Although normally the peripheral wall 12 used in any container in accordance with this invention will be a cylindrical wall, it is possible to utilize a peripheral wall which is in the shape of a frustrum of a right circular cone. This is indicated in connection with a modified container 52 illustrated in FIGS. 8 and 9 of the drawings. Since this container 52 is essentially the same as the container 10 in construction only those aspects of the container 52 which are specifically different from the container 10 are separately described herein and all the parts of the container 52 which reasonably correspond to parts in the container 10 are not separately described but are designated by the double primes of the numbers previously used to designate such parts.
In the container 52 the peripheral wall 12" is shaped as indicated in the preceding discussion. As a result of this change, it is considered desirable--but not neccesary--to change the configuration of the stiffeners 16 so that they are non uniform in their cross sectional configuration throughout their lengths and so that they are of a trapazoidal configuration so as to be larger adjacent to the top 34" than the bottom 26" of the wall 12".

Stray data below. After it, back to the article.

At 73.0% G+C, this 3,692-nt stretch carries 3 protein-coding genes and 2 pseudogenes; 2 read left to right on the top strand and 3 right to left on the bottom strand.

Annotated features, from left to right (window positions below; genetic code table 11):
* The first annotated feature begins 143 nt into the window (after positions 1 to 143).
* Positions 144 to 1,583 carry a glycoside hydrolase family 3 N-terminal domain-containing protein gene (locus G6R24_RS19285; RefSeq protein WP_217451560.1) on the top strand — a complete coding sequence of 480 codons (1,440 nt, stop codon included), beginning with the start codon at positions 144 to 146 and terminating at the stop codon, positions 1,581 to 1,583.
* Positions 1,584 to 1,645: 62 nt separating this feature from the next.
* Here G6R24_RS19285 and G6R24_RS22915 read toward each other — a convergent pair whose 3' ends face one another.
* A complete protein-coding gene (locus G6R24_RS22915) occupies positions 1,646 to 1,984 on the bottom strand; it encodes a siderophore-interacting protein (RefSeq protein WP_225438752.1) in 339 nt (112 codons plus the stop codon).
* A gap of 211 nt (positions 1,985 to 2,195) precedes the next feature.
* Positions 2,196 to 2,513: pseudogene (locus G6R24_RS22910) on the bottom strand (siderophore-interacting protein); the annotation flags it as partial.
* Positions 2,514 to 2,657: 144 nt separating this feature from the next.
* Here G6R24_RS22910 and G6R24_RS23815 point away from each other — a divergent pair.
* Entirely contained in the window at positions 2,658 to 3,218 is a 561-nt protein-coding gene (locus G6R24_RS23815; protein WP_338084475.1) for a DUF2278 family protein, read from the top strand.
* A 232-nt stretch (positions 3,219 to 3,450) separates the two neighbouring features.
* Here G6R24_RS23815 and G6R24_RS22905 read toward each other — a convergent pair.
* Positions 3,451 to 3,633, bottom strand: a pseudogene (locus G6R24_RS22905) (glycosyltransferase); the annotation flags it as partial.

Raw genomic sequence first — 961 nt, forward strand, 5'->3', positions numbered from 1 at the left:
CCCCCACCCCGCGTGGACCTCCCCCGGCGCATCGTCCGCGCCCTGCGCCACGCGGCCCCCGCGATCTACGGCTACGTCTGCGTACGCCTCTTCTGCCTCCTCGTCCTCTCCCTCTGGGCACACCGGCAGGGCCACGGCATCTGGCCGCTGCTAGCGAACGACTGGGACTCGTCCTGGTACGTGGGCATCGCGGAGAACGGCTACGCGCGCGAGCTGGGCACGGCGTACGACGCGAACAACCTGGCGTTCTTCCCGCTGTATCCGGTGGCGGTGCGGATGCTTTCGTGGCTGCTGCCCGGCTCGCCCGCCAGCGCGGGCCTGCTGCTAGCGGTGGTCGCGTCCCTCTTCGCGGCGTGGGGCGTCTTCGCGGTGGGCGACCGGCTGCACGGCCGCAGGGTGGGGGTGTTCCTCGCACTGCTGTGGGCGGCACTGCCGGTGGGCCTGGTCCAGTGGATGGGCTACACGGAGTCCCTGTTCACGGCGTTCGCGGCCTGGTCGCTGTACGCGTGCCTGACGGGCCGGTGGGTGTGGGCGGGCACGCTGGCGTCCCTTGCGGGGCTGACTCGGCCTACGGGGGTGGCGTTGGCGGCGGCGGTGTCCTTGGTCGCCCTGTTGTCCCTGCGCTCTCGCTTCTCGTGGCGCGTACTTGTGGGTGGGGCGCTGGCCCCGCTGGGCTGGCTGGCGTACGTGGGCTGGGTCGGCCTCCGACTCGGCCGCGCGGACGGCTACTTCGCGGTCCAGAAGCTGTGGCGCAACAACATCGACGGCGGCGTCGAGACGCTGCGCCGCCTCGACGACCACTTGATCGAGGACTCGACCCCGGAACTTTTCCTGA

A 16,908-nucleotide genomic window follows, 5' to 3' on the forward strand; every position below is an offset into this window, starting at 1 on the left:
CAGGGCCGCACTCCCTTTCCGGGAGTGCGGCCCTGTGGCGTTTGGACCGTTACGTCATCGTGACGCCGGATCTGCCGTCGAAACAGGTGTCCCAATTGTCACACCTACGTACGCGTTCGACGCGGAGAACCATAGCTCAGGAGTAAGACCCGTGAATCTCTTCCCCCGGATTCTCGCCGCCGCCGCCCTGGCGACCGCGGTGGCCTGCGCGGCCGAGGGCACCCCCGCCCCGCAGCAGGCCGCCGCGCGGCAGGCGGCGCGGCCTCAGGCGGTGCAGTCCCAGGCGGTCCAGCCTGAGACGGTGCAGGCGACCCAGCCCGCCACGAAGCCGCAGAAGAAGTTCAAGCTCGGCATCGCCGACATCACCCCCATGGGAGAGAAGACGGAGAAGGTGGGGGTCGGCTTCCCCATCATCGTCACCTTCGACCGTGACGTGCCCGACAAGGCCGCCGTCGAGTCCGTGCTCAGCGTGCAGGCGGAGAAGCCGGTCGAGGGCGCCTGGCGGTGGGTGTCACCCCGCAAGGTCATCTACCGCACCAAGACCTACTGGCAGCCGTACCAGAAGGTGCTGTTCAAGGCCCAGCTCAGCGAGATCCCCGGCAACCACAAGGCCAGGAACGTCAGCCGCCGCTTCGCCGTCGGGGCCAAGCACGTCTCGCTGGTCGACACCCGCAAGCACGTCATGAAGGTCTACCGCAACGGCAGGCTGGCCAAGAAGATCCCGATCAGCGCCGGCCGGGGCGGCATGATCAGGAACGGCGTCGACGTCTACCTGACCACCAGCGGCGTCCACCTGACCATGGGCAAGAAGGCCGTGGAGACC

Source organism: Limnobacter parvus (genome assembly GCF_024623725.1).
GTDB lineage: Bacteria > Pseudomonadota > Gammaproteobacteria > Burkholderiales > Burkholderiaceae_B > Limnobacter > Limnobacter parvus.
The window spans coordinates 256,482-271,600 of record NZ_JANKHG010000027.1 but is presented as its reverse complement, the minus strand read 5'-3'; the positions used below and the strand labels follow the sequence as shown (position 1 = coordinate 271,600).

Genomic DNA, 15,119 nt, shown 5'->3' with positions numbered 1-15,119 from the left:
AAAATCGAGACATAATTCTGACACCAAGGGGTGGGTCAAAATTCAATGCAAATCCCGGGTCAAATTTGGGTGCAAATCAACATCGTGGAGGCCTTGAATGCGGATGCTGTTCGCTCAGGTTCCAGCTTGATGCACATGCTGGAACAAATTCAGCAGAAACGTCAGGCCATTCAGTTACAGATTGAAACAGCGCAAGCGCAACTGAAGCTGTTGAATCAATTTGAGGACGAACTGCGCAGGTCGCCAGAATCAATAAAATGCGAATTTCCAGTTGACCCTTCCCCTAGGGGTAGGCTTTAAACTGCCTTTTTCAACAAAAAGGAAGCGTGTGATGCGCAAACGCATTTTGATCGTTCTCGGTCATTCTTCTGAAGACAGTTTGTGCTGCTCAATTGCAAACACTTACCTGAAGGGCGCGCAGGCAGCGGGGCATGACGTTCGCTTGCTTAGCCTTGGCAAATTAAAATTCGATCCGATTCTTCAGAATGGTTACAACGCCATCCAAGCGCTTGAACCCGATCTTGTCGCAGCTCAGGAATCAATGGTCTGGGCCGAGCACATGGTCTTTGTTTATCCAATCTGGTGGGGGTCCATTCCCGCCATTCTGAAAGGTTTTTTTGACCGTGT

Because of the shape of the wall 12" of the container 52 normally elements corresponding to the supports 22 or the holders 36 will not be needed, although, if desired, they may be used. Instead, it will normally be preferable to utilize holders 54 which correspond to the holders 36 in all respects except for the fact that they are oriented so as to hold the bottom 26" down instead of supporting it through the action of gravity.
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|U.S. Classification||220/625, 383/121.1, 229/67, 229/4.5, 229/5.5, 220/669, 220/666|
|International Classification||B65D8/14, B65F1/00, A45C7/00, B65D37/00|
|Cooperative Classification||B65D11/1873, B65F2220/106, B65F1/02|
|European Classification||B65D11/18H3, B65F1/02|
|Jun 17, 1985||AS||Assignment|
Owner name: ELDON INDUSTRIES, INC., P.O. BOX H-130, INGLEWOOD,
Free format text: ASSIGNMENT OF ASSIGNORS INTEREST.;ASSIGNOR:EVENSON, MEL;REEL/FRAME:004418/0098
Effective date: 19850604
Owner name: ELDON INDUSTRIES, INC., A CORP OF CA.,CALIFORNIA
Free format text: ASSIGNMENT OF ASSIGNORS INTEREST;ASSIGNOR:EVENSON, MEL;REEL/FRAME:004418/0098
Effective date: 19850604
|Sep 17, 1990||FPAY||Fee payment|
Year of fee payment: 4
|Nov 1, 1994||REMI||Maintenance fee reminder mailed|
|Mar 26, 1995||LAPS||Lapse for failure to pay maintenance fees|
|Jun 6, 1995||FP||Expired due to failure to pay maintenance fee|
Effective date: 19950329